Navigating the complex web world as an automation tester aims to ensure the delivery of an application that is bug-free and seamless and offers exceptional user experiences. However, this is often complex to achieve. One common challenge on this journey is locating web elements accurately and efficiently to interact with them. Selenium WebDriver helps identify web elements efficiently with various tools and locators like CSS Selector, XPath, and many more, which enable enterprises to navigate through the XML elements. Today, several enterprises are leveraging XPath owing to its greater flexibility and compatibility with old browsers, making it one of its most powerful and versatile locators. This provides a way to navigate elements and attributes in an XML document, allowing automation testers to locate and interact with web elements on a page. This blog provides a holistic XPath tutorial on how you can use XPath in Selenium, along with examples and tips on handling dynamic elements.
What is XPath in Selenium?
XPath, or XML Path Language, is a language for navigating an XML document and selecting nodes. In the context of Selenium WebDriver, XPath is used as a locator to find web elements on a page. It is a powerful tool that can navigate the webpage's HTML structure, making it extremely useful when other simple locators like ID or class fail to find the elements reliably.
Types of XPath in Selenium
There are primarily two types of XPath used in Selenium:
It's a direct path from the root element to the desired element. It starts from the root node and ends with the desired node, providing a complete path. However, it's brittle and can break with small changes in the web page's structure.
Here's a Selenium XPath example for how you might use an absolute XPath in your Selenium code. Suppose you have the following HTML structure:
To find the <p> tag using an absolute XPath, you would start at the root <html> tag and provide the full path to the <p> tag:
In this case, the XPath "/html/body/div/p" represents the absolute path from the root <html> tag to the desired <p> tag.
In several scenarios, however, absolute XPath is not recommended unless necessary because it's brittle, and any change in the HTML structure may cause your test to fail.
It starts from any node and ends with the node you want to select. It's more flexible and preferred in most cases, as it's not affected by changes in other parts of the HTML structure. A relative XPath allows you to locate elements starting from any location within the HTML document, not just the root. The relative XPath expression usually starts with //.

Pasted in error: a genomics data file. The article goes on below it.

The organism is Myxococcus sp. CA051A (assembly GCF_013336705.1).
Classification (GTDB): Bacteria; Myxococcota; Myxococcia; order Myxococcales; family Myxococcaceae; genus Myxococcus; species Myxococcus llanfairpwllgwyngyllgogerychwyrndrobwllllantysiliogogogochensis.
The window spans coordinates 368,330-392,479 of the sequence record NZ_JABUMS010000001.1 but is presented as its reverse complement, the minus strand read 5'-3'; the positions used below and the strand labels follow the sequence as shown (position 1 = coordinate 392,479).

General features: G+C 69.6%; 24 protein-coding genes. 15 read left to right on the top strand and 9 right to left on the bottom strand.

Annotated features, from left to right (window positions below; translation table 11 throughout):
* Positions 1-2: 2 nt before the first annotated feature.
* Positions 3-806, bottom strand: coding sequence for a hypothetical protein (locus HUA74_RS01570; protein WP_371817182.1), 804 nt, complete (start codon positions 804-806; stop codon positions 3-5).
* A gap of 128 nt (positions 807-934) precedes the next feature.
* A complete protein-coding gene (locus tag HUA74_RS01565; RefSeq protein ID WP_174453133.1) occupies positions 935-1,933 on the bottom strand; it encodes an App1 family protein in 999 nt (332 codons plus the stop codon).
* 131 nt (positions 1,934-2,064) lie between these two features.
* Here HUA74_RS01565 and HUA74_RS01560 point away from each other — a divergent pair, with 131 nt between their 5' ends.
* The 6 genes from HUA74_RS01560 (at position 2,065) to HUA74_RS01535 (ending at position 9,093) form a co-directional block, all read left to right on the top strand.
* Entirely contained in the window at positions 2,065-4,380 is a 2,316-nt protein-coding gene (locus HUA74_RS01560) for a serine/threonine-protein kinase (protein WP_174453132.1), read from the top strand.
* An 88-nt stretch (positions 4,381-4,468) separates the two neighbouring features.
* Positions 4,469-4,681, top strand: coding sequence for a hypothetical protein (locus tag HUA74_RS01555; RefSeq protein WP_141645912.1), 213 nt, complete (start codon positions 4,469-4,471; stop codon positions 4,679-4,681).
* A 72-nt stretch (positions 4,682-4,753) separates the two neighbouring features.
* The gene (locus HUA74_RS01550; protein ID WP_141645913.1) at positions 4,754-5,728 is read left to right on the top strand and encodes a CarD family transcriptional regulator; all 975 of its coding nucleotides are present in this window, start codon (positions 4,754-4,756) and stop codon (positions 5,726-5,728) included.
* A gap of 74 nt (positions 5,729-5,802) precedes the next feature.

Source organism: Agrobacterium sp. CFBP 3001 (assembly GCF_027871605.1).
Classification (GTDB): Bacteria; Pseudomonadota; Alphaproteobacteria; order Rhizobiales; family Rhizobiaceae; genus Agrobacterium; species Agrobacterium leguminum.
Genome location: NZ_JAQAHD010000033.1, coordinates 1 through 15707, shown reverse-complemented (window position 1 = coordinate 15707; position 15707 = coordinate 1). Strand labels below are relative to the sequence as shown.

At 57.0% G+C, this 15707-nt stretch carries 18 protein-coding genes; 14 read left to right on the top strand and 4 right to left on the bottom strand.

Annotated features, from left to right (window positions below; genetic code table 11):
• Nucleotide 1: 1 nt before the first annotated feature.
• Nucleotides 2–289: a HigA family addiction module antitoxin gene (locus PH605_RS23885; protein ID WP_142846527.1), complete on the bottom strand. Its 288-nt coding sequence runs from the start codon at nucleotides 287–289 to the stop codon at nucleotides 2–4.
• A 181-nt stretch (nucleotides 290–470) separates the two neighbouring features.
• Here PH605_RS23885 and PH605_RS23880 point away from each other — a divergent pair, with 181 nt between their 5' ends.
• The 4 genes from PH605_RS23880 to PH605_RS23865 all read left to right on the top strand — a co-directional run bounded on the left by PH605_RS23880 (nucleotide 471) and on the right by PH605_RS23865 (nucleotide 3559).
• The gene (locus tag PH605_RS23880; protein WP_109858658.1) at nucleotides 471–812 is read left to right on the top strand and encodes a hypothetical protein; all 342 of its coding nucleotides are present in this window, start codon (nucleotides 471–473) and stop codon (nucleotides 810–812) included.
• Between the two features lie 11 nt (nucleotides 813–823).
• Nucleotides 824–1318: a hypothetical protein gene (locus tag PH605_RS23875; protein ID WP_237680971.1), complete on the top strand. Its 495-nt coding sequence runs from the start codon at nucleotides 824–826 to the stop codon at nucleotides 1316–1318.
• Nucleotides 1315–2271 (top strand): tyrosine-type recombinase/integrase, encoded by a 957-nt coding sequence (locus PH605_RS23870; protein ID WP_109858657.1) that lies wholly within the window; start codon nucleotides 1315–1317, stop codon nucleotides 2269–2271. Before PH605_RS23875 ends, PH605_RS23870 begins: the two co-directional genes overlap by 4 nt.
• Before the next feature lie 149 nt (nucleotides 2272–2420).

Here's an example of using relative XPath in Selenium with Python:
In the above example, we first import the necessary modules from the Selenium library. Then, we create a new instance of the Firefox driver and navigate to a website (in this case, "https://example.com").
Next, we find an element using a relative XPath expression. The XPath used in this example selects the second `<p>` element inside a `<div>` element with the id "myDiv". You can modify the XPath expression to suit your specific needs.
After finding the element, you can perform various actions on it, such as clicking it, entering text, or retrieving its attributes.
Finally, we close the browser using the `quit()` method to clean up and release the resources used by the driver.
Remember to have the Selenium library installed and the appropriate web driver executable (e.g., geckodriver for Firefox) set up in your system's PATH for this code to work.
Using relative XPaths is generally recommended over absolute XPaths because they are more resilient to page structure changes.
Also check: Selenium Automation Tips You Must Know
Types of XPath locators
XPath locators in Selenium WebDriver are used to identify elements on a web page. These locators allow complex and flexible navigation of the web page's Document Object Model (DOM). There are several types of XPath locators, each useful in different situations.
● XPath locator by ID: This locator allows you to identify an element by its id attribute.
● XPath locator by class name: This locator can identify elements based on their class attribute.
● XPath locator by name: This locator identifies elements by their name attribute.
● XPath locator by tag name: This locator can identify elements by their HTML tag name.
● XPath locator by text: This locator identifies elements based on their inner text.